Booked Up

J.K. Rowling Meets Philip Marlowe

Harry Potter creator publishes second book in her adult mystery series. Raymond Chandler might approve.

By - Jul 24th, 2014 01:53 pm
The Silkworm

The Silkworm

I customarily recommend books by female and male authors in alternation. This week is no different. Those in the know will recognize the name Robert Galbraith as a nom de plume for J. K. (Joanne Kathleen) Rowling. She began writing under this alias to give her some freedom from the scrutiny of fans and critics after the phenomenal success of her Harry Potter series. Outed by a publisher’s lawyer, she still continues to use this pseudonym for The Silkworm, the second of her mysteries featuring the detective, Cormoran Strike, in London and its environs.

One need only read the book’s harrowing description of a murder victim’s remains to realize anew why authors sometimes use pen names. Freed from the Harry Potter audience, Ms. Rowling is liberated to experiment with the conventions of noir and the horror genres. These books are not for her legion of young fans, but rather their parents and grandparents. They will appreciate The Silkworm as a descendant of PI tales like those featuring Philip Marlowe and Sam Spade.

Ms. Rowling always has fun with names and Cormoran Strike is a doozy. It is a running gag in the books, as Strike is often forced to explain he was named after a Cornish giant. First introduced in The Cuckoo’s Calling, Strike is a wounded (literally) hero. Overweight and one-legged, he is a depressed and decorated veteran of the Afghanistan conflict. He is also the illegitimate son of an old pop star (think Tom Jones). Never lucky in romance, his most significant female relationship is with his assistant, Robin Ellacott. She is getting married and tension flares because of it.

Strike is in familiar territory for mystery readers: the traumatized anti-hero, working for the good even when no one is paying for it. The dingy world of urban corruption and crime will be recognizable to any PBS Mystery fan. Yet, Ms. Rowling shows unusual sympathy for her protagonist, developing his inner life and making us care about him. This sometimes comes at the expense of the action. It takes quite a stretch before we are into the mystery. But by then, Strike is our erstwhile hero, whether slipping in the subway or sniping with a hostile suspect.

Those readers who caught Ms. Rowling’s first non-Potter novel, The Casual Vacancy, will know she writes about different social strata with an almost Dickensian ease. Her narrative assurance is on full display in The Silkworm. Dealing with everyone from small-time thugs to titled lords, Strike navigates his way through the puzzle like a weaver unwinding silk threads, with exquisite concentration.

The central case revolves around intrigue in the London publishing world, a milieu Ms. Rowling knows well. One can’t help but think she’s skewering some of those who turned down her Potter series and lived to regret it. A problematic novelist, Owen Quine, threatens to self-publish a vicious and pornographic allegory about his colleagues. Suddenly he goes missing and Strike is called in by the author’s cantankerous wife. A plethora of industry types and hangers-on are paraded as suspects and Strike is left to sort through the deceit and sabotage to catch the culprit.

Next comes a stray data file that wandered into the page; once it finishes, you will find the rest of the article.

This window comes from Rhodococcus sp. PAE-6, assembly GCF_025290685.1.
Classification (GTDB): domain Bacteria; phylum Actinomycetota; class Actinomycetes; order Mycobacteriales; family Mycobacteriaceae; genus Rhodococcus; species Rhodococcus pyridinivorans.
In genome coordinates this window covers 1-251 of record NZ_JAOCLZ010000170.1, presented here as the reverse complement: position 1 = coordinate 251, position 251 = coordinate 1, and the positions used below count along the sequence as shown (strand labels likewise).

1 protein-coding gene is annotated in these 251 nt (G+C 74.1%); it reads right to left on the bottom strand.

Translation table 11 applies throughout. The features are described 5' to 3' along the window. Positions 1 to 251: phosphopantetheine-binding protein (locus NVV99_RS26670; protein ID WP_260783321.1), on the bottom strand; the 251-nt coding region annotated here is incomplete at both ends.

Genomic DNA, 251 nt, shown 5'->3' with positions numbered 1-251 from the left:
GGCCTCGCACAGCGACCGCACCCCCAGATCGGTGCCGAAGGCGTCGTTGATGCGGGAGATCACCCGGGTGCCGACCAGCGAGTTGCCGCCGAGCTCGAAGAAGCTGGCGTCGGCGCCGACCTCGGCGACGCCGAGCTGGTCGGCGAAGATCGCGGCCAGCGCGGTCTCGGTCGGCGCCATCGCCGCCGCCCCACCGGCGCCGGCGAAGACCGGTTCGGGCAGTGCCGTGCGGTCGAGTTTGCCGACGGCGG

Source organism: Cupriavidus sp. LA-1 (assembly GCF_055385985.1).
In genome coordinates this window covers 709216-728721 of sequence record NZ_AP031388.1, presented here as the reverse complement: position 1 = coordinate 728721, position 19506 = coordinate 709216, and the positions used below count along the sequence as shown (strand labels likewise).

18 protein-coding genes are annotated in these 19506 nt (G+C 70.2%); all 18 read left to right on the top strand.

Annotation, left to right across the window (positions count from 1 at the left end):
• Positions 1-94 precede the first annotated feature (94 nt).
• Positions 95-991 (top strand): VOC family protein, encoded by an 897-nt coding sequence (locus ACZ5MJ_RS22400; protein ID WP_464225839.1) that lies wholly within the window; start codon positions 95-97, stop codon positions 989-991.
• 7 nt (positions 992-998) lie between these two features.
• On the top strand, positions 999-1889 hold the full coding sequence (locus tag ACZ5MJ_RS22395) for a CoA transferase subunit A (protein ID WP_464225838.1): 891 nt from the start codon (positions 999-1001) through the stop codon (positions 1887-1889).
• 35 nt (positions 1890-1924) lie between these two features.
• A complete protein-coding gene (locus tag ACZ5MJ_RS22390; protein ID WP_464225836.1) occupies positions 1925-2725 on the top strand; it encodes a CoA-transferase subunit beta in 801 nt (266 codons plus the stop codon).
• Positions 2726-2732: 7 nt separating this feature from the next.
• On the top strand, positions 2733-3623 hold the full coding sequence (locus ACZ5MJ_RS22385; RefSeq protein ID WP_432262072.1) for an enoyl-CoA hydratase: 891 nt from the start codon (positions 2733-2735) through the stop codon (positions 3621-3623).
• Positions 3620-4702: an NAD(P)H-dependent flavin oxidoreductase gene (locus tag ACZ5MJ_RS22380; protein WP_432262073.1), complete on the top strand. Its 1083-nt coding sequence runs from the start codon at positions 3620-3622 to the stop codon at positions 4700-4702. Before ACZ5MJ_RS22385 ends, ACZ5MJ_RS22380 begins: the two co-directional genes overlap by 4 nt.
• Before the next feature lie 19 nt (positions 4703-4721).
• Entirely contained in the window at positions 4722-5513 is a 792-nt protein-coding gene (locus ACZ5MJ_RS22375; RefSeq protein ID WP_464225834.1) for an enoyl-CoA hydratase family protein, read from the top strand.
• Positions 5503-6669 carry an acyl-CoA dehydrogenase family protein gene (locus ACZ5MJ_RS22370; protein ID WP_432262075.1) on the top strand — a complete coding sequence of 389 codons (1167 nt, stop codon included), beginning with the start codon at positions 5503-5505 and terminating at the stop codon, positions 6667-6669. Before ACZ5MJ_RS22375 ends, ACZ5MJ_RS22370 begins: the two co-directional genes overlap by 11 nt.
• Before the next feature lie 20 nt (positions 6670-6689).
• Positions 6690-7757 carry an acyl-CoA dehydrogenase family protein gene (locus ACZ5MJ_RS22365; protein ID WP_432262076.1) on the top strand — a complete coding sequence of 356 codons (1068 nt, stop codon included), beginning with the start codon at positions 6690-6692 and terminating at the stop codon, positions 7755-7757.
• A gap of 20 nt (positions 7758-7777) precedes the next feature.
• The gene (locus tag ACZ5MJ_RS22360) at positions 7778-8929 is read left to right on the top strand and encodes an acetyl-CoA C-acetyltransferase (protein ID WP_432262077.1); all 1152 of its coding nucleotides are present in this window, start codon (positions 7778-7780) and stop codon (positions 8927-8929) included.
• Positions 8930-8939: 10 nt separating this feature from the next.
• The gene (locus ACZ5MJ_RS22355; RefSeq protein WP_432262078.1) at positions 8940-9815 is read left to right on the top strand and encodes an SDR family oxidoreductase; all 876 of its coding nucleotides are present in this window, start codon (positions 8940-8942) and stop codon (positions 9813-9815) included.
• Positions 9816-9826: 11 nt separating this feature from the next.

J. K. Rowling, whether she is writing as Robert Galbraith or herself, has become the epitome of the 21st-century popular novelist. Using vision and imagination to create one of the most successful series in publishing history, she is now taking over new territory and genres. Talent will out and there’s no denying Ms. Rowling has it. Cormoran Strike is a character that deserves to become a part of the mystery tradition. Ms. Rowling has assured her readers there will be more of his adventures, as soon as some more pressing projects are completed.

I think you will enjoy The Silkworm and The Cuckoo’s Calling, whether or not you usually read mysteries. Well-written fiction transcends genre and convention and speaks to a wider audience, provided they will take the leap. Ms. Rowling’s imagination and sensitivity give us a new way to look at detective fiction and may convert many who don’t realize what good novels mystery writers are producing today.

Upcoming Book Events:

Tuesday, July 29 (6:00 PM): Milwaukee Public Library Event with local author Sandra Ackerman discussing the revised and updated Milwaukee: Then & Now in the first floor meeting room. The Milwaukee Public Library, 814 W. Wisconsin Avenue. Co-sponsored by Boswell Book Company.

Wednesday, July 30 (7:00 PM): Matthew Gavin Frank, author of Preparing the Ghost: An Essay Concerning the Giant Squid and Its First Photographer, at Boswell Book Company, 2559 N. Downer Ave., Milwaukee. (414) 332-1181

Friday, August 1 (7:00 PM): Edan Lepucki, author of California, at Boswell Book Company.

Send your book club picks and author event information to me at or on Facebook at And good reading!

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